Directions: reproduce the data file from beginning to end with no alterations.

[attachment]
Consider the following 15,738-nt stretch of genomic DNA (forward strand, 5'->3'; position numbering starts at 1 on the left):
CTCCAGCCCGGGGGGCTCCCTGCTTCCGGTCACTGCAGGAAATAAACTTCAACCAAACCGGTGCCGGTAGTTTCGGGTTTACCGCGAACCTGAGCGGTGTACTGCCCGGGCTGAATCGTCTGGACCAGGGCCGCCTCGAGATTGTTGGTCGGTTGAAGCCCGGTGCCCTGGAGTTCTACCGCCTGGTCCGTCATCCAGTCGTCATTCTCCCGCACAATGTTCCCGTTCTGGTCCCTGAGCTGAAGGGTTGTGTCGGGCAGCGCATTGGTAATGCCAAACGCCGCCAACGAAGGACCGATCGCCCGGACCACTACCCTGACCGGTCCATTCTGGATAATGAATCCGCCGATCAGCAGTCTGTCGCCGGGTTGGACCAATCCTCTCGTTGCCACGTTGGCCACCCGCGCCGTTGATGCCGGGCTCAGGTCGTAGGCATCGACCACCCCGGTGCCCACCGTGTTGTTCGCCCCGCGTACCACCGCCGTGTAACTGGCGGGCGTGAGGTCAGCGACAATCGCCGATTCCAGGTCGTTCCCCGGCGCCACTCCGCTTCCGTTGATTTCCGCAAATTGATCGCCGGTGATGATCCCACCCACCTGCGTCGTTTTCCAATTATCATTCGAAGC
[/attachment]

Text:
Consider the following 15,738-nt stretch of genomic DNA (forward strand, 5'->3'; position numbering starts at 1 on the left):
CTCCAGCCCGGGGGGCTCCCTGCTTCCGGTCACTGCAGGAAATAAACTTCAACCAAACCGGTGCCGGTAGTTTCGGGTTTACCGCGAACCTGAGCGGTGTACTGCCCGGGCTGAATCGTCTGGACCAGGGCCGCCTCGAGATTGTTGGTCGGTTGAAGCCCGGTGCCCTGGAGTTCTACCGCCTGGTCCGTCATCCAGTCGTCATTCTCCCGCACAATGTTCCCGTTCTGGTCCCTGAGCTGAAGGGTTGTGTCGGGCAGCGCATTGGTAATGCCAAACGCCGCCAACGAAGGACCGATCGCCCGGACCACTACCCTGACCGGTCCATTCTGGATAATGAATCCGCCGATCAGCAGTCTGTCGCCGGGTTGGACCAATCCTCTCGTTGCCACGTTGGCCACCCGCGCCGTTGATGCCGGGCTCAGGTCGTAGGCATCGACCACCCCGGTGCCCACCGTGTTGTTCGCCCCGCGTACCACCGCCGTGTAACTGGCGGGCGTGAGGTCAGCGACAATCGCCGATTCCAGGTCGTTCCCCGGCGCCACTCCGCTTCCGTTGATTTCCGCAAATTGATCGCCGGTGATGATCCCACCCACCTGCGTCGTTTTCCAATTATCATTCGAAGC